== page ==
An Illustrated History of Old Sutton in St. Helens, Lancashire

Part 81 (of 92 parts) - Children’s Corner

An Illustrated History of Old Sutton in St.Helens
Part 81 (of 92) - Children’s Corner
An Illustrated History of
Old Sutton in St.Helens
Children’s Corner
Researched and Written by Stephen Wainwright ©MMXVII


The days have gone when local newspapers had Children’s Corners, or similarly named columns. These were hosted by so-called ‘uncles’ or ‘aunties’ and featured topics and competitions especially for youngsters. Often the column was based on a club, which the kids were encouraged to join in order to receive benefits, such as a membership card and badge. The St.Helens Reporter’s version was originally known as ‘Children’s Circle’ and later became the ‘Children’s Reporter’. However despite the change of name, the gilt and purple badge worn by members still bore the column’s original title. In its early years the Children’s Circle was run by ‘Daddy’ and had the motto ‘Love One Another’. By the 1930s ‘Uncle Ben’ was in charge, assisted by his wife ‘Aunt Bessie’. Membership was open to any child aged six to fourteen.
Children's Reporter St.Helens
Such columns were mainly published in local and regional papers, with Uncle John apparently the most popular persona. Individuals bearing such a name hosted columns in the Exeter & Plymouth Gazette, the Stirling Observer and Hertford Mercury. Uncle Charlie ran the Gloucester Journal’s version and the Children’s Corner in the Liverpool Evening Express was conducted by Auntie Joan. Then there was Uncle Jim in the Hastings Observer, Uncle Timothy in the Sheffield Telegraph, the Scunthorpe Evening Telegraph had Uncle Peter, the Sussex Express’s column was run by Auntie Ivy, the Yorkshire Evening Post’s was conducted by Auntie Betty, the Leicester Mercury’s Children’s Corner was edited by Auntie Susie, the Dundee Evening Telegraph had Aunt Joan and the Derbyshire Times had an Uncle Bert.The Children’s Corner in the Bury Free Press in Suffolk was unusual in that it had cousins instead of nephews and nieces, with the column run by Cousin Claude. The Newcastle Chronicle’s Children’s Corner, edited by Uncle Toby, was another interesting one as it also incorporated the Dicky Bird Society! Members had to promise to ‘be kind to all living things’. The Birmingham Evening Despatch had two uncles, Uncle David and Uncle Ernest, who jointly ran their Children’s Corner.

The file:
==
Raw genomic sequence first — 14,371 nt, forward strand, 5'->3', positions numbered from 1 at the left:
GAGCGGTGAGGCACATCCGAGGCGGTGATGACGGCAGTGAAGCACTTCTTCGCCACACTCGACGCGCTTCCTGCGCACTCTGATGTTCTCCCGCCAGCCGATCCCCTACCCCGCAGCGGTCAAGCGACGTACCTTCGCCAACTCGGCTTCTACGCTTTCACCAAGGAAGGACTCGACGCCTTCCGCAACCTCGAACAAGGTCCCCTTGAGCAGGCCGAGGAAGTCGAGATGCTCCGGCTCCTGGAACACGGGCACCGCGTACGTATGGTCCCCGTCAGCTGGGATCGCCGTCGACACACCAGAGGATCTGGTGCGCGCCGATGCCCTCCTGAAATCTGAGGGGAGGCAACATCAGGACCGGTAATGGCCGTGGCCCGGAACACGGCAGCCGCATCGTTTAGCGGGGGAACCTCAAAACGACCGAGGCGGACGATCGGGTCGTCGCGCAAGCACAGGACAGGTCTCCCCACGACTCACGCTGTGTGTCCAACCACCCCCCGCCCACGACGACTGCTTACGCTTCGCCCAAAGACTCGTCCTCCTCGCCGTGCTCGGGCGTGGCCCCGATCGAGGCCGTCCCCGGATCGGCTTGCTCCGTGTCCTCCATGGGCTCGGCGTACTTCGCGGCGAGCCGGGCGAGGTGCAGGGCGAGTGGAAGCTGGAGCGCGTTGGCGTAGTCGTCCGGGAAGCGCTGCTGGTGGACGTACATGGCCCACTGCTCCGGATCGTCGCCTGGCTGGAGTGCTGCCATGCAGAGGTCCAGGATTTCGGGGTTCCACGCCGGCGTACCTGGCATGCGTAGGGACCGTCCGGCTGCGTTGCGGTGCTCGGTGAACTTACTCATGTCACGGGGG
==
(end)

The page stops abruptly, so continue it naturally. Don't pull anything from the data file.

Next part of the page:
Children’s Corner